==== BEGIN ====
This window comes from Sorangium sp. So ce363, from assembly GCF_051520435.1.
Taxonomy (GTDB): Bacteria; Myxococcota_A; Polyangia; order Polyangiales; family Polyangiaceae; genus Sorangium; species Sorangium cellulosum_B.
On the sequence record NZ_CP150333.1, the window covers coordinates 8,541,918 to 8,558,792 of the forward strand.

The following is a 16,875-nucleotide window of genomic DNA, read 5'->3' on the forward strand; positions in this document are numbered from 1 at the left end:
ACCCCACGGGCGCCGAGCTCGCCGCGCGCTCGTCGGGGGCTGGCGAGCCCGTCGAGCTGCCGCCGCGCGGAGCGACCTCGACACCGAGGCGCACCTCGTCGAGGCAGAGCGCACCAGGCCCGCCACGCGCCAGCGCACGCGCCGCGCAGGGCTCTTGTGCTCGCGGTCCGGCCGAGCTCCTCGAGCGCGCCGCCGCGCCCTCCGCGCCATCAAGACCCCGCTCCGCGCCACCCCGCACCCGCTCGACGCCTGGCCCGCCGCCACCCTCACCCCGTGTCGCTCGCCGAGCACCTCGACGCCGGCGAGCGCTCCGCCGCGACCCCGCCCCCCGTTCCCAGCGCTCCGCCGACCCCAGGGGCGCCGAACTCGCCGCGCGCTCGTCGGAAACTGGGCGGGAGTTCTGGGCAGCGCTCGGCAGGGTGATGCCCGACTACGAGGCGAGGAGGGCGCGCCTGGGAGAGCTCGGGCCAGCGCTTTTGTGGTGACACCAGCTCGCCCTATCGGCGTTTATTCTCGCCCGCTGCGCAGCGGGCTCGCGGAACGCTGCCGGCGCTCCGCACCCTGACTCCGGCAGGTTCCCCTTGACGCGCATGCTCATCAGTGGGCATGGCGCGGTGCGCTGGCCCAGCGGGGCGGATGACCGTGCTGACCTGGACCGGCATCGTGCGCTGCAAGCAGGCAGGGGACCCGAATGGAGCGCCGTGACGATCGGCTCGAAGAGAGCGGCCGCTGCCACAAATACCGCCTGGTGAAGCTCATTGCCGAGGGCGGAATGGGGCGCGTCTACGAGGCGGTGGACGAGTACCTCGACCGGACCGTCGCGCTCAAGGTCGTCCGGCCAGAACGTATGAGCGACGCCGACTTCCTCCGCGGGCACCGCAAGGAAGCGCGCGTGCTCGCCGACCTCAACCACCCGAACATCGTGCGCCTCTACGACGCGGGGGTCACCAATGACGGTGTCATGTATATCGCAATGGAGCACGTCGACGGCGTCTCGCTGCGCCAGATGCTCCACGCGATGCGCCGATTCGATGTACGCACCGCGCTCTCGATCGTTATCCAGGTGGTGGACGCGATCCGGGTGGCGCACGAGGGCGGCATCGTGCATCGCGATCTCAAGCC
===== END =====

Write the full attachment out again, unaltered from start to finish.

This window comes from Sorangium sp. So ce363, from assembly GCF_051520435.1.
Taxonomy (GTDB): Bacteria; Myxococcota_A; Polyangia; order Polyangiales; family Polyangiaceae; genus Sorangium; species Sorangium cellulosum_B.
On the sequence record NZ_CP150333.1, the window covers coordinates 8,541,918 to 8,558,792 of the forward strand.

The following is a 16,875-nucleotide window of genomic DNA, read 5'->3' on the forward strand; positions in this document are numbered from 1 at the left end:
ACCCCACGGGCGCCGAGCTCGCCGCGCGCTCGTCGGGGGCTGGCGAGCCCGTCGAGCTGCCGCCGCGCGGAGCGACCTCGACACCGAGGCGCACCTCGTCGAGGCAGAGCGCACCAGGCCCGCCACGCGCCAGCGCACGCGCCGCGCAGGGCTCTTGTGCTCGCGGTCCGGCCGAGCTCCTCGAGCGCGCCGCCGCGCCCTCCGCGCCATCAAGACCCCGCTCCGCGCCACCCCGCACCCGCTCGACGCCTGGCCCGCCGCCACCCTCACCCCGTGTCGCTCGCCGAGCACCTCGACGCCGGCGAGCGCTCCGCCGCGACCCCGCCCCCCGTTCCCAGCGCTCCGCCGACCCCAGGGGCGCCGAACTCGCCGCGCGCTCGTCGGAAACTGGGCGGGAGTTCTGGGCAGCGCTCGGCAGGGTGATGCCCGACTACGAGGCGAGGAGGGCGCGCCTGGGAGAGCTCGGGCCAGCGCTTTTGTGGTGACACCAGCTCGCCCTATCGGCGTTTATTCTCGCCCGCTGCGCAGCGGGCTCGCGGAACGCTGCCGGCGCTCCGCACCCTGACTCCGGCAGGTTCCCCTTGACGCGCATGCTCATCAGTGGGCATGGCGCGGTGCGCTGGCCCAGCGGGGCGGATGACCGTGCTGACCTGGACCGGCATCGTGCGCTGCAAGCAGGCAGGGGACCCGAATGGAGCGCCGTGACGATCGGCTCGAAGAGAGCGGCCGCTGCCACAAATACCGCCTGGTGAAGCTCATTGCCGAGGGCGGAATGGGGCGCGTCTACGAGGCGGTGGACGAGTACCTCGACCGGACCGTCGCGCTCAAGGTCGTCCGGCCAGAACGTATGAGCGACGCCGACTTCCTCCGCGGGCACCGCAAGGAAGCGCGCGTGCTCGCCGACCTCAACCACCCGAACATCGTGCGCCTCTACGACGCGGGGGTCACCAATGACGGTGTCATGTATATCGCAATGGAGCACGTCGACGGCGTCTCGCTGCGCCAGATGCTCCACGCGATGCGCCGATTCGATGTACGCACCGCGCTCTCGATCGTTATCCAGGTGGTGGACGCGATCCGGGTGGCGCACGAGGGCGGCATCGTGCATCGCGATCTCAAGCC